Property as Prophesy: Legal Realism and the Indeterminacy of Ownership

By Humbach, John A. | Case Western Reserve Journal of International Law, Spring 2017 | Go to article overview

Property as Prophesy: Legal Realism and the Indeterminacy of Ownership


Humbach, John A., Case Western Reserve Journal of International Law


Property law, like all law, is indeterminate. This means that ownership itself is indeterminate and every owner is vulnerable to challenges based on unexpected legal rules or newly created ones. Even the most seemingly secure rights can be defeated or compromised if a clever-enough lawyer is retained to mount a challenge. The casebooks used in first-year property courses are full of examples. In the case of particularly valuable property, such as works of art, the motivation to fashion arguments to support ownership challenges is obvious. Short and strictly interpreted statutes of limitations can mitigate the risks to ownership by cabining the timeframes from which title challengers can draw facts to support their claims.

CONTENTS

I.     INTRODUCTION
II.    OWNERSHIP INDETERMINACY
III.   GETTING PROPERTY BY CREATING NEW RULES: DEWEERTH V. BALDINGER
IV.    STATUTES OF LIMITATIONS REDUCE THE INDETERMINACY OF PROPERTY
         RIGHTS
V.     CONCLUSION

I. INTRODUCTION

Property is a fundamental and pervasive social practice. In everyday interactions, people recognize, respect, and reaffirm "ownership" in a myriad of different ways. There are many similarities between the law of property and the social practice. In both, for example, owners are viewed as having a variety of special advantages or benefits, including, most prominently, the right to have or possess the things they own; the right to exclude others from them; and, generally, the right to deal with them more or less as they please. The law of property and the social practice are, however, different in important respects. Perhaps most important: when compared with the law, ownership in the social practice of property is not a particularly complex concept. In everyday social interactions, a person either owns something or does not. In the law of property, by contrast, the conception of ownership is far less simple.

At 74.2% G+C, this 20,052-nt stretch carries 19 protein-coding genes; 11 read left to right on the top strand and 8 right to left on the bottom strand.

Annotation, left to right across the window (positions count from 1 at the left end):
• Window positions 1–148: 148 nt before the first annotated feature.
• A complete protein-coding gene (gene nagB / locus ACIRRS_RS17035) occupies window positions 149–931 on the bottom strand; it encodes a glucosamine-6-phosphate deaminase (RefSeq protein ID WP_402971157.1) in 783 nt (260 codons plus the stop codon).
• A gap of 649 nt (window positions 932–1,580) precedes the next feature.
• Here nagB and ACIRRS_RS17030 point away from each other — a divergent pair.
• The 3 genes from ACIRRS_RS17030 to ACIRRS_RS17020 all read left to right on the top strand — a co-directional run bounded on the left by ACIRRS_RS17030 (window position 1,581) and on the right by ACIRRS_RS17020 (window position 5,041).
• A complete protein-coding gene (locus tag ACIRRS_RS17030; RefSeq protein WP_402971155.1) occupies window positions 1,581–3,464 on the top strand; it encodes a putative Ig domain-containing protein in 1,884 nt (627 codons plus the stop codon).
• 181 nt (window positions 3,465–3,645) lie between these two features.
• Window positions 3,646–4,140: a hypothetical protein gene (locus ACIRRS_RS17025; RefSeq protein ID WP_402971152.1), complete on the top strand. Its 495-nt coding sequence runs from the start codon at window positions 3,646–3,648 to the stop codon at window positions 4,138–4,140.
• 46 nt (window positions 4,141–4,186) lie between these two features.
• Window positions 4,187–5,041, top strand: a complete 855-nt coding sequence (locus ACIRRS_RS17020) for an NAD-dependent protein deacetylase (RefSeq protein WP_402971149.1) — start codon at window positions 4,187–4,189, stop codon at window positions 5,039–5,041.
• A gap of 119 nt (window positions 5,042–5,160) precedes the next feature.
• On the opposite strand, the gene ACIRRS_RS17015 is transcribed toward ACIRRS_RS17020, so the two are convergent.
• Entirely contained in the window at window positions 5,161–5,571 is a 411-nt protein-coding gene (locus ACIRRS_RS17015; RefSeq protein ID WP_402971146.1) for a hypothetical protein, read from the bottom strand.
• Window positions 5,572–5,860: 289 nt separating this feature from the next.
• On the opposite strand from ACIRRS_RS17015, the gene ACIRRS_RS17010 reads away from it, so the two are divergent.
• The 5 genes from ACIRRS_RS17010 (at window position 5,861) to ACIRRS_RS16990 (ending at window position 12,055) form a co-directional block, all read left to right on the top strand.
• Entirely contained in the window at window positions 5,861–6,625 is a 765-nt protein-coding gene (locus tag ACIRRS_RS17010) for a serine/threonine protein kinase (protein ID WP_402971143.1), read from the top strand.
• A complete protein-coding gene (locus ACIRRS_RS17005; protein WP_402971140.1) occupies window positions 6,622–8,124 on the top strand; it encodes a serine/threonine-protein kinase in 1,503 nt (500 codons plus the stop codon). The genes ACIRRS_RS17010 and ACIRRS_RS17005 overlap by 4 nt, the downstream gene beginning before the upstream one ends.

Because the law of property and the social practice are different, it is possible for the two to give different answers on questions of who owns what. The law, of course, takes precedence, but only if someone invokes it. This does not mean, however, that the social practice of property necessarily follows the law on questions of ownership. What is more accurate to say is that, as long as the players in the social practice do not takes steps to invoke the legal system to resolve disputes, the social practice of property generally ignores the intricacies and vagaries of the law. Meanwhile, ownership in the social practice of property is constantly affirmed and reaffirmed in the ways people deal with one another in ordinary social interactions. Legal ownership is, by comparison, rarely declared by the institutions of the legal system and almost never reaffirmed at law. Consequently, attributions of ownership under the social practice of property almost surely predominate over legal ownership in people's property consciousness. When the law does intervene in ownership disputes, however, the outcomes are as likely as not to go against the social practice. Even as a purely legal matter, such outcomes are largely unpredictable.

There are practical and theoretical reasons for this divergence and unpredictability. The practical reason is that lawyer time is expensive, and persons having legal expertise usually do not get professionally involved in (or, at least, they do not spend much time on) cases whose resolution is "clear cut" or "easy." Lawyers are only likely to get seriously involved in ownership disputes when they believe the issues, either of law or fact, are at least plausibly contestable, with sound reasons in support of outcomes going either way. That is to say, there must ordinarily be a fair degree of uncertainty as to how a legal dispute will come out before a client will want to spend money on the lawyer hours needed to seek a legal determination. This pre-requisite of uncertainty is in and of itself enough to make the outcomes of legal disputes notably unpredictable. …

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